The underlying pathogenesis of myelofibrosis is still not fully understood. A mutation in the tyrosine-protein kinase Janus-activated kinase 2 (JAK2) is thought to result in upregulation of proinflammatory cytokines [2, 4, 5]. Ruxolitinib works by inhibiting JAK1 and JAK2, resulting in immunosuppression. Specifically, Ruxolitinib depresses the T-helper cell type 1 (Th 1) response and downregulates cytokines such as interleukin-1, interleukin-6, interferon-γ, and tumour necrosis factor-α [11, 12]. Recently it has been shown that Ruxolitinib impairs dendritic cell development and function, including production of interleukin-12 by dendritic cells [2, 4].
Clinical trials have demonstrated a reduction in splenomegaly and improvements in myelofibrosis symptoms when compared with conventional treatment . However, the effects Ruxolitinib has on one’s immune system can be profound and may underlie the pathogenesis of opportunistic infections associated with the medication. Sporadic cases of progressive multifocal leukoencephalopathy, toxoplasmosis retinitis, Cryptococcus neoformans pneumonitis, herpes zoster, and reactivation of hepatitis B have been documented in the literature [3, 6–9]. Four such cases of Ruxolitinib associated tuberculosis have been described as case reports in the literature to date [1, 13–15] and two cases noted in a phase III trial . Of the four case reports, there were two cases of disseminated tuberculosis [1, 13], one case of extrapulmonary  and one case of pulmonary tuberculosis , respectively. All patients presented with fever but two had constitutional symptoms of tuberculosis such as weight loss, fever, night sweats, and anorexia. Two had lymphadenopathy in axillary and inguinal regions, respectively [14, 15]. The patient that we present in this paper is the only case presenting with a neck lump. There is speculation whether these cases were primary or reactivation of latent tuberculosis. Only 5% of individuals develop primary tuberculosis following contact with individuals with active tuberculosis infections. 95% respond to M. tuberculosis by encasing the bacteria in granulomas, and the infection enters a latent phase. However, the use of biologics such as Ruxolitinib can cause reactivation of the infection . The longest duration of Ruxolitinib treatment before the onset of tuberculosis symptoms in this cohort was four months while the shortest was two months. The close chronological relationship between the administration of Ruxolitinib therapy and development of tuberculosis-related fever makes reactivation of tuberculosis a more likely diagnosis although two of the patients did not have any history of past tuberculosis infection.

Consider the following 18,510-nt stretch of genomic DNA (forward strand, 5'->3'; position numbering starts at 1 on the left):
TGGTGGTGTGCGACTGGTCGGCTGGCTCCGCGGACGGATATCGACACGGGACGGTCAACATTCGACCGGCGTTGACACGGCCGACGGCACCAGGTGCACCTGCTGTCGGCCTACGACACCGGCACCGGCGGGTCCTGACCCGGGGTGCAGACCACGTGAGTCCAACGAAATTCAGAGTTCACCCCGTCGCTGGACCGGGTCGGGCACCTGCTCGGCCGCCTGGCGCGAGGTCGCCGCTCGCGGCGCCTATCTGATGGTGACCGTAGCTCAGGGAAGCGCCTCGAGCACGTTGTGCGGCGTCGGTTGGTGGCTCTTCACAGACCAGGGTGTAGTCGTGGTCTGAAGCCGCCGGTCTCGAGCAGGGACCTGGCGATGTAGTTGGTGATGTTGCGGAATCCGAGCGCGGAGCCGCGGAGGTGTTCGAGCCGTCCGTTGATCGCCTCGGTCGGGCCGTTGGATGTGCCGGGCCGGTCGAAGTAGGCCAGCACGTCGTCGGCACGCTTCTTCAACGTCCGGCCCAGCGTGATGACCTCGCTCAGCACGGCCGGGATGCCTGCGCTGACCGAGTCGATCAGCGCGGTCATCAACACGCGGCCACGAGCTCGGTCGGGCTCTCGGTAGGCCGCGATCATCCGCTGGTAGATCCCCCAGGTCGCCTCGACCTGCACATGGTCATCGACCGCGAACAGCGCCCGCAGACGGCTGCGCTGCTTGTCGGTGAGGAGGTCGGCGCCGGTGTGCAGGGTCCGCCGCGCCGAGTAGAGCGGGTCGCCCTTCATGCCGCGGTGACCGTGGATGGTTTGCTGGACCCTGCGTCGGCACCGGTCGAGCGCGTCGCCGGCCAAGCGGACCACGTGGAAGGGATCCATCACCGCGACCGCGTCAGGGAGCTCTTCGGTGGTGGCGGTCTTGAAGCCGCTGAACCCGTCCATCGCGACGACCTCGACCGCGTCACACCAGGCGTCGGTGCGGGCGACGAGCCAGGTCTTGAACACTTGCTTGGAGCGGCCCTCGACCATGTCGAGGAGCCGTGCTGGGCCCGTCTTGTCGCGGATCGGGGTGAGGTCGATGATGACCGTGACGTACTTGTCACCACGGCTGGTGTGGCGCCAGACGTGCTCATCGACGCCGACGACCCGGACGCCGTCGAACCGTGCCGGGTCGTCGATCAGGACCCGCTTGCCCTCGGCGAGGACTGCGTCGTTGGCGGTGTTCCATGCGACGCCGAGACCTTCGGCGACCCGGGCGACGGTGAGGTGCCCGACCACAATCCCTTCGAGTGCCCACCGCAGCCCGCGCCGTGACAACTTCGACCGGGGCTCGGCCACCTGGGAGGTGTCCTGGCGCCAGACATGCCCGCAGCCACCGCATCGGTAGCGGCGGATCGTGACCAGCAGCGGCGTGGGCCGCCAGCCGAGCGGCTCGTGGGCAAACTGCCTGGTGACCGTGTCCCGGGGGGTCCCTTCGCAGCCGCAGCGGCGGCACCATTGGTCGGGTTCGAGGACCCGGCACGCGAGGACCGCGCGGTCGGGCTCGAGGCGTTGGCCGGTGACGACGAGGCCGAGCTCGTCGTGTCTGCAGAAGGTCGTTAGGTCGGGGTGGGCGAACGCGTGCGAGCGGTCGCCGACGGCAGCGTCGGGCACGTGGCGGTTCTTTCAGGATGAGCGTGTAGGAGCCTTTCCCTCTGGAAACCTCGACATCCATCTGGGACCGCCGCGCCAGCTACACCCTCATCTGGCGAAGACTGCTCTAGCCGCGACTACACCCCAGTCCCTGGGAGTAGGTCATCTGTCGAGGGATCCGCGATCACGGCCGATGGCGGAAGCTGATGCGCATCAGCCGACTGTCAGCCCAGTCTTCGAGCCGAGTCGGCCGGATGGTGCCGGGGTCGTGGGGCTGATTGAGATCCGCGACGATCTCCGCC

Colomba et al.  did not describe if Ruxolitinib was discontinued in their case, but all other papers including the present case discontinued Ruxolitinib treatment on patient presentation. Standard therapy for tuberculosis comprising Isoniazid, Rifampicin, Pyrazinamide, and Ethambutol was immediately commenced on diagnosis for all cases. Chen et al.  and Colomba et al.  did not specify the duration of the tuberculosis treatment but Palandri et al.  treated their patient for six months whereas both Hopman et al.  and the current paper instituted tuberculosis therapy for about 12 months due to miliary TB.
Interestingly, Palandri et al.  left their patient on long-term Isoniazid as prophylactic treatment, with no signs of tuberculosis reactivation. This was supported by Heine et al.  who suggested the use of antiviral and antibiotic prophylaxis for patients undergoing Ruxolitinib therapy. Provisional screening in tuberculosis endemic areas or if any risk factors for such an infection are present has also been suggested prior to starting this treatment [13, 14, 16].
Opportunistic infections occur in patients taking immunosuppressant medication such as Ruxolitinib. Clinicians should consider tuberculosis as a differential diagnosis in patients who present with cervical lymphadenopathy and also take Ruxolitinib.
After commencing Ruxolitinib, regular follow-up of patients is advised, especially for the first six months, to assess for the development of opportunistic infections such as tuberculosis. A multidisciplinary approach is required when assessing the risk versus benefit of starting and stopping medications that may predispose to infection. Multidisciplinary discussion should include the benefit of long-term prophylactic antituberculosis and antiviral therapy.
Conflict of Interests
The authors declare that there is no conflict of interests regarding the publication of this paper.